Like Abou Diaby, injuries have become part and parcel of Fabianski’s career with the Gunners, and the meager five appearances he managed in the entire campaign is a testament of that.
Notwithstanding, the Pole has been a breath of fresh air in his somewhat brief return to the squad. When I saw Fabianski step into the Allianz Arena with his teammates, I feared for the worst, but the goalie was in imperious form, saving efforts from Toni Kroos and Arjen Robben, despite being out of the game for over a year.
This was followed with another clean sheet against Swansea (away), and if Nacho Monreal had tracked Hal Robson-Kanu well in the thumping of already relegated Reading, Fabianski would have had three clean sheets in a row.
He went on to concede from a penalty against West Brom (away) and was rooted to the spot when Norwich’s Michael Turner headed the ball past him. He still went on to make a vital save in that game to keep Norwich at bay.
With his current contract expiring this summer, Fabianski will have to review his future with the club. His cameo performances have shown that he can be a dependable goalkeeper, but he needs to back it up with consistency, and at least, staying fit to be available for selection.
Since arriving at Arsenal as far back as 2006, Vito Mannone has still failed to convince anybody that he has what it takes to be the custodian between the sticks for a top side like Arsenal.
This season, injuries to Szczesny and Fabianski paved the way for the big Italian to stake his claim for a first-team berth, and clean sheets against Stoke (away) and Liverpool (away) must have done wonders to his confidence.
He was wrongly benched for Szczesny against Southampton (home) and conceded from a penalty on his return to the first team when the Gunners played Montpellier (away).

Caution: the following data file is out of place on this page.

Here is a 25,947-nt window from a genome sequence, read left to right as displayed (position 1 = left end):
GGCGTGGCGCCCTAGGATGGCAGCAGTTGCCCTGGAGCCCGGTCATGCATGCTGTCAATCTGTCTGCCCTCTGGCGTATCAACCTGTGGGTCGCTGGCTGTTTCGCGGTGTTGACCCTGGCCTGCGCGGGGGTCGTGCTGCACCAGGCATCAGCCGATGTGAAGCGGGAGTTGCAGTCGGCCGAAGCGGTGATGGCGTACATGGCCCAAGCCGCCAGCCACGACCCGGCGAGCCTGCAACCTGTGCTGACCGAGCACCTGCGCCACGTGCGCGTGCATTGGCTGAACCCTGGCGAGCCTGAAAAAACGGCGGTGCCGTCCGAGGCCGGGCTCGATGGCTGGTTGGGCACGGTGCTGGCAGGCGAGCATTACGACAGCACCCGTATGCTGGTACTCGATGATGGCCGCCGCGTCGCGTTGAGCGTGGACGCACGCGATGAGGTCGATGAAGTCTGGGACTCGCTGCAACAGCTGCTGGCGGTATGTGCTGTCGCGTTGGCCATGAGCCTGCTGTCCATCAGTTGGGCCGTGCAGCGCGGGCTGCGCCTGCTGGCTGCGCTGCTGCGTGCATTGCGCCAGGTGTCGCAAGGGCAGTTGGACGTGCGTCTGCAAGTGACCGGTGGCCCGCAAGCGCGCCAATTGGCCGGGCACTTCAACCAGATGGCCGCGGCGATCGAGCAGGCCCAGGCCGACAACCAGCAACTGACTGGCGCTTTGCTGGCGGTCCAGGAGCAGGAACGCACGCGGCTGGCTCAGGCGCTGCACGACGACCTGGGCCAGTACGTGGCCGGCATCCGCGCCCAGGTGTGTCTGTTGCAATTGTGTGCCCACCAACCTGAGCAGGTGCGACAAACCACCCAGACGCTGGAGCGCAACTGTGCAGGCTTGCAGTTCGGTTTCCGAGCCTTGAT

When he was tested against bigger opposition, he failed to impress as he was caught in "No Man’s Land" when he came to claim a cross against Manchester City (away), allowing Joleon Lescott to score an unguarded net.
His performance against Chelsea (home) didn’t inspire confidence in his back line.
Despite the fact that Thomas Vermaelen's clumsiness played a role in both fouls that led to Chelsea’s goals, Mannone should have done better in both set pieces, as he failed to dominate his area in Fernando Torres’ goal. He was caught out as Juan Mata’s free kick from Planet Jupiter crept into his net.
While he could be blameless for all goals conceded against Schalke 04 in both legs, he gave his manager a cause for concern when he failed to deal with a cross against West Ham (away), allowing Andy Carroll to head the ball narrowly wide.
In my honest opinion, Mannone is a decent goalkeeper, but I don’t feel that he has a long-term future with the club. It would do him some good if he seeks a move elsewhere, where he doesn’t have to be under the radar all the time.
So there you have it, the first of four posts focused on different playing positions in the team. My take on the defense comes up next.